Believers is a scientist's answer to attacks on faith by some well-meaning scientists and philosophers. It is a firm rebuke of the "Four Horsemen"—Richard Dawkins, Daniel Dennett, Sam Harris, and Christopher Hitchens—known for writing about religion as something irrational and ultimately harmful. Anthropologist Melvin Konner explores the psychology, development, brain science, evolution, and even genetics of the varied religious impulses we experience as a species.
Conceding that faith is not for everyone, he views religious people with a sympathetic eye; his own upbringing, his apprenticeship in the trance-dance religion of the African Bushmen, and his friends and explorations in Christian, Buddhist, Hindu, Muslim, and other faiths have all shaped his perspective. Faith has always manifested itself in different ways—some revelatory and comforting; some kind and good; some ecumenical and cosmopolitan; some bigoted, coercive, and violent. But the future, Konner argues, will both produce more nonbelievers, and incline the religious among us—holding their own by having larger families—to increasingly reject prejudice and aggression.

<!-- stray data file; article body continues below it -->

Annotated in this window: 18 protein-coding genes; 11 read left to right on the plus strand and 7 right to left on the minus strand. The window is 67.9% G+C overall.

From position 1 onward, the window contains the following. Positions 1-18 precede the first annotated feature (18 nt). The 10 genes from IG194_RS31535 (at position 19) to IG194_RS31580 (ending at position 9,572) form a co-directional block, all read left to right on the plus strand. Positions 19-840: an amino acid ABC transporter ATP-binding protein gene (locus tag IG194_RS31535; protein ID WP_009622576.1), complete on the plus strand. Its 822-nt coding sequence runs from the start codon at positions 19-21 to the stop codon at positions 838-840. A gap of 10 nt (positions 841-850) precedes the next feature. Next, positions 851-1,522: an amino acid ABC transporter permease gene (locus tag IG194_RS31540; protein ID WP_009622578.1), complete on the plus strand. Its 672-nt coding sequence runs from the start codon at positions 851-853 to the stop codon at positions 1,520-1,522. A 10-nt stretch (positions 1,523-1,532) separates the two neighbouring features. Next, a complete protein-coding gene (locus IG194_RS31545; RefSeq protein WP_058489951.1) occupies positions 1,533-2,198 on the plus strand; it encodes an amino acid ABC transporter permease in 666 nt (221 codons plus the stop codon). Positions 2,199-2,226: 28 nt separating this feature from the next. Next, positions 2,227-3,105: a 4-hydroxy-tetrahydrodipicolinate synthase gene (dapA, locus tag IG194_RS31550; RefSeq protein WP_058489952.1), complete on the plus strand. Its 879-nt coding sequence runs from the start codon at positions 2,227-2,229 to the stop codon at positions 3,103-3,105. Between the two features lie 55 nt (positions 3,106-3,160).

Believers shows us that religion does much good as well as undoubted harm, and that for at least a large minority of humanity, the belief in things unseen neither can nor should go away.